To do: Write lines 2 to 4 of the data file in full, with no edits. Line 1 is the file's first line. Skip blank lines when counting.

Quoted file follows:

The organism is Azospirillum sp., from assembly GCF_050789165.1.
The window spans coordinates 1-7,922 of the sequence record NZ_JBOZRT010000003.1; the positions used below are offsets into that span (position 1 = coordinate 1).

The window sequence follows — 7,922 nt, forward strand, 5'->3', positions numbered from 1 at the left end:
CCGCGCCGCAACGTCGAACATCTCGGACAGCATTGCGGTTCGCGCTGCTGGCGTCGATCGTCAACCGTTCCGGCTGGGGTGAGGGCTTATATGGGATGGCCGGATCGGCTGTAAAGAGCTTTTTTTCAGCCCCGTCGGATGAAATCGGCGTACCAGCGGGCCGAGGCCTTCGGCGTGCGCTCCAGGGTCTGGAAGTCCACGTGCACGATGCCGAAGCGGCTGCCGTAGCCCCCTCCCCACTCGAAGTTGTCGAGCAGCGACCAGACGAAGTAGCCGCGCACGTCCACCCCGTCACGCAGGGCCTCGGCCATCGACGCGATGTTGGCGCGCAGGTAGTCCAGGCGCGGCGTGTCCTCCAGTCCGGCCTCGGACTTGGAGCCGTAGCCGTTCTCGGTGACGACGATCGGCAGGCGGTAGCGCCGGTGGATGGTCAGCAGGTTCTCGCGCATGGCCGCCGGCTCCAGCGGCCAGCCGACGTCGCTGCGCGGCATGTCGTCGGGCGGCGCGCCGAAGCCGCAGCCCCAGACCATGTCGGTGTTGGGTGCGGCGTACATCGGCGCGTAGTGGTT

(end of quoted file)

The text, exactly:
The window spans coordinates 1-7,922 of the sequence record NZ_JBOZRT010000003.1; the positions used below are offsets into that span (position 1 = coordinate 1).

The window sequence follows — 7,922 nt, forward strand, 5'->3', positions numbered from 1 at the left end:
CCGCGCCGCAACGTCGAACATCTCGGACAGCATTGCGGTTCGCGCTGCTGGCGTCGATCGTCAACCGTTCCGGCTGGGGTGAGGGCTTATATGGGATGGCCGGATCGGCTGTAAAGAGCTTTTTTTCAGCCCCGTCGGATGAAATCGGCGTACCAGCGGGCCGAGGCCTTCGGCGTGCGCTCCAGGGTCTGGAAGTCCACGTGCACGATGCCGAAGCGGCTGCCGTAGCCCCCTCCCCACTCGAAGTTGTCGAGCAGCGACCAGACGAAGTAGCCGCGCACGTCCACCCCGTCACGCAGGGCCTCGGCCATCGACGCGATGTTGGCGCGCAGGTAGTCCAGGCGCGGCGTGTCCTCCAGTCCGGCCTCGGACTTGGAGCCGTAGCCGTTCTCGGTGACGACGATCGGCAGGCGGTAGCGCCGGTGGATGGTCAGCAGGTTCTCGCGCATGGCCGCCGGCTCCAGCGGCCAGCCGACGTCGCTGCGCGGCATGTCGTCGGGCGGCGCGCCGAAGCCGCAGCCCCAGACCATGTCGGTGTTGGGTGCGGCGTACATCGGCGCGTAGTGGTT